The final question was about youth unemployment, this was a timely question as youth unemployment is 3 times that of the nation itself. The candidates all talked about improving education with a focus on raising vocational skills to the same level as academic skills. Heptinstall pointed to his party’s record in government on creating jobs although given the 14% fall in real term wages this is of questionable merit. Nick Palmer talked about re-establishing a link between apprenticeships and a job although sadly he offered no specifics on achieving this. Frank Dunne speculated about reintroducing Grammar Schools as engines of social mobility. The evidence on grammar schools is fairly difficult to gauge because those who attend are disproportionately from wealthy backgrounds. David Kirwan proposed reintroducing the EMA as a way to allow school leavers to pursue further training without having to borrow money. He also condemned the school culture as overly reliant on tests but did not offer specifics on which he believed unnecessary.
Overall no-one in the debate ruled themselves out of the running. The four candidates from major parties offered their visions of Britain but on the most part left out the downsides. Stan Heptinstall was perhaps best in this regard, his positions on housing and green issues made it clear than he was conflicted between ideology and practicality but did at least reveal an acceptance of the downsides. Nick Palmer delivered an admirable if not wholly remarkable performance. He was by far the most policy driven of the candidates using his laconic almost dry style to present the audience with the policies without the cloud of rhetoric. Hopefully this indicates a confidence that the policies can stand for themselves. David Kirwan was perhaps the most animated of the candidates, delivering extremely well on his message and his beliefs but the policy underneath was sometimes hard to determine. This left him passionate but also made him seem impractical. Frank Dunne was affable and seemed honest but revealed the standard UKIP weakness of trying to be all things to all men. This left him at times flip-flopping on positions to follow the mood of the room which made his typical stance, to the left within his party, harder to believe. Ray Barry had his usual laser focus on men’s issues. This will have served him well with those in the audience that agreed with him but will alienate him from those who don’t.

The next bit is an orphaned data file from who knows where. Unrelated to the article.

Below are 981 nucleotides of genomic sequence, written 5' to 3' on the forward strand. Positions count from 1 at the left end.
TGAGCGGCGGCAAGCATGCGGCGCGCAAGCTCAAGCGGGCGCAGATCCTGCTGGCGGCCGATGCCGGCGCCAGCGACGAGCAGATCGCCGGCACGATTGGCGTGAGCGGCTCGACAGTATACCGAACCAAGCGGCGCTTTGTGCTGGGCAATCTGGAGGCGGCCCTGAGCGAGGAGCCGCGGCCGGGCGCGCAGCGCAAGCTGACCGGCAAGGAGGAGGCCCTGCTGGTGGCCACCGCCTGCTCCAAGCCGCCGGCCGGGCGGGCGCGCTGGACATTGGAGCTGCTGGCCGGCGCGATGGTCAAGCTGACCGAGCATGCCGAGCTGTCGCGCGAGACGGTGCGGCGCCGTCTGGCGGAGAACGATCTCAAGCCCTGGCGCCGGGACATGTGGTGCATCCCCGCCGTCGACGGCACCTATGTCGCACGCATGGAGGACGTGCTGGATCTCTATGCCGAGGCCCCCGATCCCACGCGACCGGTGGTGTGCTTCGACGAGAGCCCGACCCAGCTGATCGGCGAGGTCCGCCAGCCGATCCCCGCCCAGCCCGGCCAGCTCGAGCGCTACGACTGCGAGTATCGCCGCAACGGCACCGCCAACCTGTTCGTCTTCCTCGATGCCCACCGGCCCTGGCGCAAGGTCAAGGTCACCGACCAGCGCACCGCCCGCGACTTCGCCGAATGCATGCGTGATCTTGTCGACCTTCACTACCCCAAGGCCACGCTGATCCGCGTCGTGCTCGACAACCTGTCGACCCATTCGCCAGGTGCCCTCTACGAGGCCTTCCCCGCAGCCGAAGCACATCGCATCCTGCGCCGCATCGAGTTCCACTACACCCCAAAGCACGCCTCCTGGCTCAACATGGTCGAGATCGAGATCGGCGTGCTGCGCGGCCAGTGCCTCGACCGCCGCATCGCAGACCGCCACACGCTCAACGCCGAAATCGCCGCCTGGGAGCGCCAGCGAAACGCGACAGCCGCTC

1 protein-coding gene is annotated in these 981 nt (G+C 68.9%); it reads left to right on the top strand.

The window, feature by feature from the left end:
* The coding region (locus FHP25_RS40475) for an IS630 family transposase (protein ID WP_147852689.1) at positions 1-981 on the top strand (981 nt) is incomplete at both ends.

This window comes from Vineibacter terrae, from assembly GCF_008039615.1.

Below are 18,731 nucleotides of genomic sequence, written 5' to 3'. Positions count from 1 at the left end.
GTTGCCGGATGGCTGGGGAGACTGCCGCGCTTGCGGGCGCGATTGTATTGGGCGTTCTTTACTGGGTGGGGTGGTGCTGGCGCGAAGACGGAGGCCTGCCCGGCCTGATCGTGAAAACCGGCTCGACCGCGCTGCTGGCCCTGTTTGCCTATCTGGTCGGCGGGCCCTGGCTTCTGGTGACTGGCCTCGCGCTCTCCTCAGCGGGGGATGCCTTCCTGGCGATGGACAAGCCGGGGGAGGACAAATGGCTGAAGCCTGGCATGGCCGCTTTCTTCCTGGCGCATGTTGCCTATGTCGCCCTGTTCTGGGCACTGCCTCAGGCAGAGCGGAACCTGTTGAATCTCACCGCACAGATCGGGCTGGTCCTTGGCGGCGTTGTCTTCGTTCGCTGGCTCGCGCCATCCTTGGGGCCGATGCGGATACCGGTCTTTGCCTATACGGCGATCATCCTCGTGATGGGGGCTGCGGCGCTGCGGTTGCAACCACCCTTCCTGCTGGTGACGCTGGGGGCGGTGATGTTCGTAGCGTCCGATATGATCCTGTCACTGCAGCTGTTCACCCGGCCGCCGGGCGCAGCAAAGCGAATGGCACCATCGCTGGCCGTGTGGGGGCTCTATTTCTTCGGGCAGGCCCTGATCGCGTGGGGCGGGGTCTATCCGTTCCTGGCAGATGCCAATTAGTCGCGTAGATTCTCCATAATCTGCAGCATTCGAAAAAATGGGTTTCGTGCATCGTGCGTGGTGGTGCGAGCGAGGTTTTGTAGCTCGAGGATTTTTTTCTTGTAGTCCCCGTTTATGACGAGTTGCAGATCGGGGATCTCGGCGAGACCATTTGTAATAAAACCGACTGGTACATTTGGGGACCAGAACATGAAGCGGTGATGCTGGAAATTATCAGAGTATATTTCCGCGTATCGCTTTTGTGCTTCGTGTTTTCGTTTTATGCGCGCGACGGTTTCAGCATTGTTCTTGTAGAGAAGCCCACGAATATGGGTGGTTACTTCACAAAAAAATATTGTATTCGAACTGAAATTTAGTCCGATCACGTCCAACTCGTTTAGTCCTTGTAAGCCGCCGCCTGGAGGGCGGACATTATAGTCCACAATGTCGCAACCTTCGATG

On all other issues he was either quiet or revealed a lack of policy and lack of specific knowledge making him hard to take seriously as a candidate. In what may be a theme of this election, if you knew who you were going to vote for this debate was unlikely to sway you towards the other parties. However for those who are still undecided it was a good chance to scrutinise the candidates in a more intimate environment and I’m sure many will have addressed issues that they hold close.
Thank you to the Beeston Express for organising the event, and thank you to Sheila for chairing.